After College or just before it finished I obtained a Poultry Managers position on a unit starting from scratch with 3.500 birds in brand new Visi Chick Battery Units, which I was told was at that time the largest Unit in the South. Eggs were needed to supply the Dairies with Eggs for their Milk Rounds. A second hand Ben Nevis Egg Grader was purchased as soon as production started. After my first year in this my first job, I was missing the monthly PAGB lectures I had been lucky enough to attend, So I formed, with the help of several ex forces Officers. The West Sussex Poultry Association and organised different monthly speakers, at the same time enjoying the company of others. My Farm Manager was not best pleased because the NFU already had a Poultry Committee which did nothing, so their interested members joined us.
The following year the unit was doubled up to 7,000 and then they wanted to increase further by building a Wire Floor Unit to hold 5,000 layers. I argued as much as I was able against this, but the Farm Manager thought he knew all about poultry having no experience of poultry when I arrived.. We then had to employ a new young member of staff to walk up and down most of the day to prevent deaths due to layers crowding in the Communal Nest Boxes and dying from suffocation.
I also had to rear replacement chicken purchased at Day Old, firstly in Tier Brooders, then at 4 weeks of age in Hayboxes outside, to be followed at 8 weeks of age in 100 bird Field Arks, 1000 pullets per field, so apart from working 7 days a week these had to be shut up each and every night. In the summer it meant you just could not go out. Because of Fox Losses, the manager decided that I needed to rear from 8 weeks of age to POL in Straw Yards. Yet another failure, so a proper indoor rearing site was set up on another of the Chichester Dairies Farms.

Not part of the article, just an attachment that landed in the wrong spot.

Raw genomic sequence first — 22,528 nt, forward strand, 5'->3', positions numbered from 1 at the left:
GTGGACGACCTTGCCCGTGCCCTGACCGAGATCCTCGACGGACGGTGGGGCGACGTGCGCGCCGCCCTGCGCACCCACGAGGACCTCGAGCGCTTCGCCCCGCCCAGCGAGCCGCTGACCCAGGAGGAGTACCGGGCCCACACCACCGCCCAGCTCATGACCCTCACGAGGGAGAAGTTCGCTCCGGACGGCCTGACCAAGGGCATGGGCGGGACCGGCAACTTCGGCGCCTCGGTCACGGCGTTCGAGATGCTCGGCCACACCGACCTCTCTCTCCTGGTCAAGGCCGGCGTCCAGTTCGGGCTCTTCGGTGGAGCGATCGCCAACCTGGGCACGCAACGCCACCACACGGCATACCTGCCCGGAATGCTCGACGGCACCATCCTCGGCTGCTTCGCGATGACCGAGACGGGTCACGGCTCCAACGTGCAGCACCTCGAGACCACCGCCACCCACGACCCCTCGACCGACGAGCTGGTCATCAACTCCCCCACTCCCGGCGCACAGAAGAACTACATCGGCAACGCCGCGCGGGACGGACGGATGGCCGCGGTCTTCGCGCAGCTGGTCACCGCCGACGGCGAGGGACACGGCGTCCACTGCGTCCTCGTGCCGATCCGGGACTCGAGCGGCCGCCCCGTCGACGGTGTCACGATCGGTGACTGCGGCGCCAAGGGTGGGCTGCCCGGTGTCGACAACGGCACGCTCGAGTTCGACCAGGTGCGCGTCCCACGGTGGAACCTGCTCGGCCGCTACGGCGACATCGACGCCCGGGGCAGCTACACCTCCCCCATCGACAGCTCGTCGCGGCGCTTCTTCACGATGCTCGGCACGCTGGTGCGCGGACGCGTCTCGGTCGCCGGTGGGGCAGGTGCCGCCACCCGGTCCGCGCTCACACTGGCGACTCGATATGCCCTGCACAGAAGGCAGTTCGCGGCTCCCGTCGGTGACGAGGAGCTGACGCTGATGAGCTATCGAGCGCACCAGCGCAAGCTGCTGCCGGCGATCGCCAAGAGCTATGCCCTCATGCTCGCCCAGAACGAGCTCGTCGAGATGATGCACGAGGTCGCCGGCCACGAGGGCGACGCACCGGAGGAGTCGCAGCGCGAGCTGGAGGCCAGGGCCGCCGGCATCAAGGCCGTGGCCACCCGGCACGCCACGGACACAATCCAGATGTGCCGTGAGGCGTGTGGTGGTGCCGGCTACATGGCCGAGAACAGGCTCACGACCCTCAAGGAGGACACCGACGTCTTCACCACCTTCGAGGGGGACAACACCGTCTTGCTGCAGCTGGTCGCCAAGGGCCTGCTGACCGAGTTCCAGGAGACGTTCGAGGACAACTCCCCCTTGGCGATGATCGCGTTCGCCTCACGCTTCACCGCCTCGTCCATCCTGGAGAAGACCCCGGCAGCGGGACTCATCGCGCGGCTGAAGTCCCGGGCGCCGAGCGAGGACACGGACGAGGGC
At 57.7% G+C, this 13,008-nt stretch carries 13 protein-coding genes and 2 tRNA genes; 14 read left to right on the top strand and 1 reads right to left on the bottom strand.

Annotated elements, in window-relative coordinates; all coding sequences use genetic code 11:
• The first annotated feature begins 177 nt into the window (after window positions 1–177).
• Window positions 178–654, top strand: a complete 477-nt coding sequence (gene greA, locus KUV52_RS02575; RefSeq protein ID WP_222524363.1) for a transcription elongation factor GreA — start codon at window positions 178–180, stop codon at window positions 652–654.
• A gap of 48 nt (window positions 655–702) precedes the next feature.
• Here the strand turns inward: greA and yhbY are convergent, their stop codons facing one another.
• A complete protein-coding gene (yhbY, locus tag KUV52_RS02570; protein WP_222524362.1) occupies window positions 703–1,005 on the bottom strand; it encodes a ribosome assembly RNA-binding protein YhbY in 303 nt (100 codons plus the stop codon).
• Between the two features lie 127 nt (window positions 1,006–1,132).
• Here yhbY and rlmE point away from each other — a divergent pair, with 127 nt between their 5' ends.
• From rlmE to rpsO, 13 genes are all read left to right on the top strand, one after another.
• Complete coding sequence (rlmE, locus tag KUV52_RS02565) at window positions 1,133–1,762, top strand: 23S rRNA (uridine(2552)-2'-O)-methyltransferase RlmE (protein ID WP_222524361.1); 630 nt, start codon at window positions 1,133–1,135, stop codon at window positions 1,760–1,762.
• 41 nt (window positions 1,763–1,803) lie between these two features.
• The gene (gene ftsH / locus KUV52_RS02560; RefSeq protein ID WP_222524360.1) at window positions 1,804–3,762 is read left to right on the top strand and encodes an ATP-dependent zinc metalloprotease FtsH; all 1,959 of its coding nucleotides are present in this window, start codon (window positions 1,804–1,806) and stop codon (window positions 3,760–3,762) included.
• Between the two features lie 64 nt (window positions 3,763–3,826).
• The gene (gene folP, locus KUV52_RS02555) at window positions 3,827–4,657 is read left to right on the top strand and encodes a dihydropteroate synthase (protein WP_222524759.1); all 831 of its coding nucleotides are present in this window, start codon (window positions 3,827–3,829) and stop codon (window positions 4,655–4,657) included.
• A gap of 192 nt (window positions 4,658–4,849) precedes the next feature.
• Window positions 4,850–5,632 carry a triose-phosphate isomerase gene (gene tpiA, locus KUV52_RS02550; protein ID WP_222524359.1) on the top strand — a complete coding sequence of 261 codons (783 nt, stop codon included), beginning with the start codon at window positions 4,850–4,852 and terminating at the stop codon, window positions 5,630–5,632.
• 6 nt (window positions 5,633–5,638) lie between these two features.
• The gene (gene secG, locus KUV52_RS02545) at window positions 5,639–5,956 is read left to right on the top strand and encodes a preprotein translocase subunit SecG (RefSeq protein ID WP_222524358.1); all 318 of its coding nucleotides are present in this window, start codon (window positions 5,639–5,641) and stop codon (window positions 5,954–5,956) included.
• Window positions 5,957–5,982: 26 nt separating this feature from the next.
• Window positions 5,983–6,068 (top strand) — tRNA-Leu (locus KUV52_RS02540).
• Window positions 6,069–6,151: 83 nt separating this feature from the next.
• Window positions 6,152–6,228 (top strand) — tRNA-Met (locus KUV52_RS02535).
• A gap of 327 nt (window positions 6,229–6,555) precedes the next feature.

You may know all about the demise of many of the Egg Packing Stations, via NEPRA which was started by just 3 of us, the leader was Seymore Thistlewaite who asked me to help start, but I said we needed another, so knowing another poultry manager, we asked him. I had at that time my own company.
After giving evidence to the Rowland Right Committee as did many other poultry organisations including the Egg Marketing Board which had been set up by the NFU. The Government allowed those sections of the Poultry Industry with an Interest to meet and give evidence to the Rowland Wright Committee. After the hearings which were forwarded to the Government, they in turn asked a Civil Servant whose work was in Economics. All he knew about poultry was that his mother kept 6 chicken down in the West Country. Another Economics Expert was brought in to help, but unfortunately for us , they were very nice and conscientious but didn’t have a clue. The Government appointee asked our PR for help. He asked me if I was willing to join meetings with them, and that is how most of our evidence it not all, was submitted to the Government and so the Egg marketing Board was abolished.
I met one of the ex- Egg Packing Station Directors a year later at the Guildford County Agricultural Show and he asked how we obtained so many people to support us. It was easy, When the Reporter of the Daily Mail rang me, on a very regular basis to ask how many more supporters we had I just kept increasing the numbers. In actual fact we only had around 150 but in the Newspapers it had been increased to 2,000. When I told him how we had just kept increasing the numbers, he just laughed. As we all know the Media will printed anything they are told. This reporter was also a great friend of mine so he had no reason to doubt me.
ED: Thank You very much for that.
If anyone else has memories of early days in egg production, let me know. It’s always interesting to remember how our industry developed.